Comptroller: Reduce Speed Limits, Cars To Help Frontline Workers

There's plenty of space for pedestrians to socially distance — if the city would repurpose more roadways from car drivers to walkers. Photo: Adam Foreman
There's plenty of space for pedestrians to socially distance — if the city would repurpose more roadways from car drivers to walkers. Photo: Adam Foreman
Photo: ##http://www.flickr.com/photos/ethikus/7139223853/##ethikus/Flickr##
Scott Stringer. Photo via Flickr

The city must subsidize Citi Bike memberships, lower the speed limit and greatly expand pedestrian space in order to help frontline workers get around safely in an era of social distancing, Comptroller Scott Stinger said on Thursday.

Stringer said he issued his report, New York City’s Frontline Workers, on behalf of grocery store employees, transit workers, childcare providers, cleaning staff, delivery riders and of course hospital workers who are increasingly commuting to their jobs on foot or by bike.

“During this pandemic, if we’re going to help the workers on the frontlines get to work, we have to ensure they have a safe way to travel each day — on bikes and by foot,” Stringer said. “For the health of our workers, it’s time we take decisive action? to expand sidewalk space and open up more streets to bikes and pedestrians across the five boroughs.”

For starters, the city should subsidize Citi Bike’s existing free membership offer (paid for by the corporate owner, Lyft) to every frontline worker who wants it, Stringer said. Beyond that, he suggests that there should also be a subsidy for any frontline worker who wants to buy his or her own bike or e-bike, in coordination with bike manufacturers and and retailers.

Additionally, the city has to move much more aggressively on street openings than the mayor’s underwhelming pilot plan to open a few blocks in four boroughs over the weekend, the comptroller said. For starters, Stringer echoed advocates’ recommendations to pedestrianize redundant highways and turnpikes like the Jackie Robinson and the Mosholu parkways. Stringer also suggested taking one lane on many commercial and residential streets away from cars for use by pedestrians, secured behind “temporary barriers, stanchions, and planters.” The idea was inspired by Stinger’s Chief Policy and Data Officer Adam Forman, who photographed wide open commercial zones in Park Slope and Greenwood Heights, whose space could now be repurposed.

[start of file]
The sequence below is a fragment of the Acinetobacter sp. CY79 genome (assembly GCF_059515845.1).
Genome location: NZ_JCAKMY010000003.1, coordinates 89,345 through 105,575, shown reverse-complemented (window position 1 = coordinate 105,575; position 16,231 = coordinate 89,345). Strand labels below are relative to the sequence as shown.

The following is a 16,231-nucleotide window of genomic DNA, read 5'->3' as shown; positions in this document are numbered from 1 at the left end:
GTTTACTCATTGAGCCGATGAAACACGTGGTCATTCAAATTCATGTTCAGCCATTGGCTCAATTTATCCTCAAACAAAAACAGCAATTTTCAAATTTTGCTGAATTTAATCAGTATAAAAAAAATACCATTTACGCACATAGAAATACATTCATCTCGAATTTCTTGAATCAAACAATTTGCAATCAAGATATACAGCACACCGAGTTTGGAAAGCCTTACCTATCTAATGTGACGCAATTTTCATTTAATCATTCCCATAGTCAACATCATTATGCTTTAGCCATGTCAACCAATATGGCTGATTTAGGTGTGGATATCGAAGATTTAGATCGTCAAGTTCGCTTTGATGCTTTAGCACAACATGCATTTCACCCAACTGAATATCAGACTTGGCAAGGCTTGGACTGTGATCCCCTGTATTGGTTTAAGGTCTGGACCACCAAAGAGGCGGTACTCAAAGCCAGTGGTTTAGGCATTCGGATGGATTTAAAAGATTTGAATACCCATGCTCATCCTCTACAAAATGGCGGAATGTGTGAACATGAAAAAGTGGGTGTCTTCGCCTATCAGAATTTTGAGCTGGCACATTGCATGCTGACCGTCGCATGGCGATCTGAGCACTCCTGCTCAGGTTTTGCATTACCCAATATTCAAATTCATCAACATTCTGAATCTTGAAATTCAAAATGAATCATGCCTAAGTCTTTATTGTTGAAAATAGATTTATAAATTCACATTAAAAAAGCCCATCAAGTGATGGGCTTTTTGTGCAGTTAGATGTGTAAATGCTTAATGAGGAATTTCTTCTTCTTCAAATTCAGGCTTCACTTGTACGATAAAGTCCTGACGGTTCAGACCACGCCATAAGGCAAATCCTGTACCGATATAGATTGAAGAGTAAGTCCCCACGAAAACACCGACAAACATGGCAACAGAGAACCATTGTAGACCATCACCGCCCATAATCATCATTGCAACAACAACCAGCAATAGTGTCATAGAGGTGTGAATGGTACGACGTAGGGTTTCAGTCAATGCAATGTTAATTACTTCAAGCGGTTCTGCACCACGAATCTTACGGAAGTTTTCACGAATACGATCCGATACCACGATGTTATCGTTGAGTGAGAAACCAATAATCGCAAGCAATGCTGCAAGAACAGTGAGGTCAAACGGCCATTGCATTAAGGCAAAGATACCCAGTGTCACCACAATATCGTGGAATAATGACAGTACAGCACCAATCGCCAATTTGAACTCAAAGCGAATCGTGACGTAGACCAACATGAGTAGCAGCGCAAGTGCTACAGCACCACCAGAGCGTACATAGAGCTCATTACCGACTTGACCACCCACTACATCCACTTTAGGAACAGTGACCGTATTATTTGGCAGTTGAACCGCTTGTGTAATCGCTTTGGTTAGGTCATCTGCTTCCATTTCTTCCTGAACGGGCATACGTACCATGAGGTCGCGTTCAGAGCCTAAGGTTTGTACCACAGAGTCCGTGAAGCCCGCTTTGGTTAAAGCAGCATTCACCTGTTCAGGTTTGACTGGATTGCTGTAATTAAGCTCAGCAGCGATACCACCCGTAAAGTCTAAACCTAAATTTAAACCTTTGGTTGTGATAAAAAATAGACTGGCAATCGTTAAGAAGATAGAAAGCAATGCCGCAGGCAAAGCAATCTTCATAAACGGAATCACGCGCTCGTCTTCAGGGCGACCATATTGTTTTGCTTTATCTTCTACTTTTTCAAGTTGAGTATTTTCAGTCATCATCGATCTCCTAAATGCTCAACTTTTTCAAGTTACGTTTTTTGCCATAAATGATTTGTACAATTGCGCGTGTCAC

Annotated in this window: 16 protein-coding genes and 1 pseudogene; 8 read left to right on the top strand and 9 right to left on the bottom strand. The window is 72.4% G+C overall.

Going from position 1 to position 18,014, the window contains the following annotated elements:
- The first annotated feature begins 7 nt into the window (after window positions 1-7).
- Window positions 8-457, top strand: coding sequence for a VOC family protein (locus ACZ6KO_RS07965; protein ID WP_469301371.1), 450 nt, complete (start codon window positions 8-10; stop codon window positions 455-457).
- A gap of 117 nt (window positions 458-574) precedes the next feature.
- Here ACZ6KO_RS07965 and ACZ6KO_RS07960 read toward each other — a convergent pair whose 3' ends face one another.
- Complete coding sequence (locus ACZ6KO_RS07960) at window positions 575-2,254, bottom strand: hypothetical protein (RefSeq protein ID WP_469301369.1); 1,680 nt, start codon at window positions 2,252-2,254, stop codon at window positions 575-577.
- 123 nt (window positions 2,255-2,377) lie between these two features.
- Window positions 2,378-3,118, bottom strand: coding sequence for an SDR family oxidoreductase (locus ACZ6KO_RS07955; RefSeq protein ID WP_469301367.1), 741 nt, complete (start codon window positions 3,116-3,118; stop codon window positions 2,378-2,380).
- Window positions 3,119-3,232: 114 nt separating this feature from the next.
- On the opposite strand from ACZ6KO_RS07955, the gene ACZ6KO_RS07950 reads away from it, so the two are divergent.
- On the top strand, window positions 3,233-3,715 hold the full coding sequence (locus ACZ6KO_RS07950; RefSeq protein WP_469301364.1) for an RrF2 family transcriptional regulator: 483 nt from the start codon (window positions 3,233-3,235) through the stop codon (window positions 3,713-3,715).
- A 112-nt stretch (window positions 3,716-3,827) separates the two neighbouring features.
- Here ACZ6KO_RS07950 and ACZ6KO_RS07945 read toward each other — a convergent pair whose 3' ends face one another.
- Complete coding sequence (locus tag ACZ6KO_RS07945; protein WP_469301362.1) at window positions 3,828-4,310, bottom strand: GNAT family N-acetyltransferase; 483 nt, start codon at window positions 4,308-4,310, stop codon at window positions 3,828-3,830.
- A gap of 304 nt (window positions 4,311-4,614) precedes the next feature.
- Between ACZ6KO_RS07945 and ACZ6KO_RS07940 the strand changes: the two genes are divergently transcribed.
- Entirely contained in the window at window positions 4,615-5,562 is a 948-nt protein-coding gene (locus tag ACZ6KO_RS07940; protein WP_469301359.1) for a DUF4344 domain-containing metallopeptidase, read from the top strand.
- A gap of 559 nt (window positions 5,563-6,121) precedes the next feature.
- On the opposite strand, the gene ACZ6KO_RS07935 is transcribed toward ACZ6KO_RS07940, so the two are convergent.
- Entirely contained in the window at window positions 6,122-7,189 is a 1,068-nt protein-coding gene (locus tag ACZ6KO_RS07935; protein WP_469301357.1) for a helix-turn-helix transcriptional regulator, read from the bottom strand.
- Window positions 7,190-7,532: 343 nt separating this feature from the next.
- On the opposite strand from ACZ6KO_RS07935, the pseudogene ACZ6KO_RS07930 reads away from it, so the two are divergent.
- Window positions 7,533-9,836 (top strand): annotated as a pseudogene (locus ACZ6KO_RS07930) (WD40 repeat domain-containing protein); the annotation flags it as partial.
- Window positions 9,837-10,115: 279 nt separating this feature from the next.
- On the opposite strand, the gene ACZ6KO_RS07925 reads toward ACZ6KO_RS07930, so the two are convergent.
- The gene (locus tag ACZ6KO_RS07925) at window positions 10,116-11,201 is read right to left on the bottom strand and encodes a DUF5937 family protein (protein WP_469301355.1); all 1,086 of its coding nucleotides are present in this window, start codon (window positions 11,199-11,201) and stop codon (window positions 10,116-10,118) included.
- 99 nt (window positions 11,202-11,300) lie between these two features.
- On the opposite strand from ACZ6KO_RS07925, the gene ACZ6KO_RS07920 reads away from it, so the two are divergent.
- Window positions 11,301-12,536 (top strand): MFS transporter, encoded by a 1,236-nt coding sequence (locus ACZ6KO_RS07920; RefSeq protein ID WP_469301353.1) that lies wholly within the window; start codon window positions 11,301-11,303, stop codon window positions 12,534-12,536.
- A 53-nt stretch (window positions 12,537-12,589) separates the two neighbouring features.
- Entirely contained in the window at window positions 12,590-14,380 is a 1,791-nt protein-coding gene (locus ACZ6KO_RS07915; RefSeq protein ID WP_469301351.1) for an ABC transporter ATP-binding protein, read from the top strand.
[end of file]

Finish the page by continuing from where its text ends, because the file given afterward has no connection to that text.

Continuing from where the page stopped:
And finally, the city and state have to work together to lower New York City’s speed limit to 15 miles per hour for every non-essential vehicle, Stringer writes.

“Empty streets cannot be an excuse for cars to speed, putting New Yorkers in harm’s way and discouraging biking and walking,” the comptroller wrote in the report. Beyond the danger, reckless driving will lead to pressures on a medical system already being pushed to its limits across the city.

The Stringer proposal is an aggressive move especially when compared to what the city is going to roll out between March 27 and March 30. Observers have panned Mayor de Blasio’s current plan to open just .03 percent of the over 6,000 miles of street space in the city to pedestrians as woefully inadequate. One critic immortalized the upcoming pilot with a devastating illustration:

City Hall declined to comment but the mayor will take questions from the media at 5 p.m.

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